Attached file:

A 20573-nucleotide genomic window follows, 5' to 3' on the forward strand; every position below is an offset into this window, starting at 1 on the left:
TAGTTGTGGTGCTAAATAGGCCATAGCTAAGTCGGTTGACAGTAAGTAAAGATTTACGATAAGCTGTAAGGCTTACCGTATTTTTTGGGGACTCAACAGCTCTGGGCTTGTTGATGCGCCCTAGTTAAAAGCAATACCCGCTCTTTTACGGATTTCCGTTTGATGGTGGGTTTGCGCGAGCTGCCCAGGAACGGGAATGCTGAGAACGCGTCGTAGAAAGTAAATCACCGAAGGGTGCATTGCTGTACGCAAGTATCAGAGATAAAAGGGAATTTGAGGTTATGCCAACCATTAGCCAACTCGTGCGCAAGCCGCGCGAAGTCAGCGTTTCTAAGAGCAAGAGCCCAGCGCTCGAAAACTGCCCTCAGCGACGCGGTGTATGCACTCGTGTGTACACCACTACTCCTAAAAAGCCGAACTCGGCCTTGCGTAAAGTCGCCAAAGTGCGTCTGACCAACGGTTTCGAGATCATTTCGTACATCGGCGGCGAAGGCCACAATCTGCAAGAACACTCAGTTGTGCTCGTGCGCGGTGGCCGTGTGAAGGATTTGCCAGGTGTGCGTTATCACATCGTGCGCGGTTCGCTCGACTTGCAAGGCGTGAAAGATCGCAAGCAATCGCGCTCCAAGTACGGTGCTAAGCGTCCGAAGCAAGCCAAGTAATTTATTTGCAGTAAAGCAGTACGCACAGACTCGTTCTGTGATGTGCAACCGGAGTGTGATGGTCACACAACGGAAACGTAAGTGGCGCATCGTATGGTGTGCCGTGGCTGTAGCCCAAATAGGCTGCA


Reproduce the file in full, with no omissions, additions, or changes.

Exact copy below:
A 20573-nucleotide genomic window follows, 5' to 3' on the forward strand; every position below is an offset into this window, starting at 1 on the left:
TAGTTGTGGTGCTAAATAGGCCATAGCTAAGTCGGTTGACAGTAAGTAAAGATTTACGATAAGCTGTAAGGCTTACCGTATTTTTTGGGGACTCAACAGCTCTGGGCTTGTTGATGCGCCCTAGTTAAAAGCAATACCCGCTCTTTTACGGATTTCCGTTTGATGGTGGGTTTGCGCGAGCTGCCCAGGAACGGGAATGCTGAGAACGCGTCGTAGAAAGTAAATCACCGAAGGGTGCATTGCTGTACGCAAGTATCAGAGATAAAAGGGAATTTGAGGTTATGCCAACCATTAGCCAACTCGTGCGCAAGCCGCGCGAAGTCAGCGTTTCTAAGAGCAAGAGCCCAGCGCTCGAAAACTGCCCTCAGCGACGCGGTGTATGCACTCGTGTGTACACCACTACTCCTAAAAAGCCGAACTCGGCCTTGCGTAAAGTCGCCAAAGTGCGTCTGACCAACGGTTTCGAGATCATTTCGTACATCGGCGGCGAAGGCCACAATCTGCAAGAACACTCAGTTGTGCTCGTGCGCGGTGGCCGTGTGAAGGATTTGCCAGGTGTGCGTTATCACATCGTGCGCGGTTCGCTCGACTTGCAAGGCGTGAAAGATCGCAAGCAATCGCGCTCCAAGTACGGTGCTAAGCGTCCGAAGCAAGCCAAGTAATTTATTTGCAGTAAAGCAGTACGCACAGACTCGTTCTGTGATGTGCAACCGGAGTGTGATGGTCACACAACGGAAACGTAAGTGGCGCATCGTATGGTGTGCCGTGGCTGTAGCCCAAATAGGCTGCA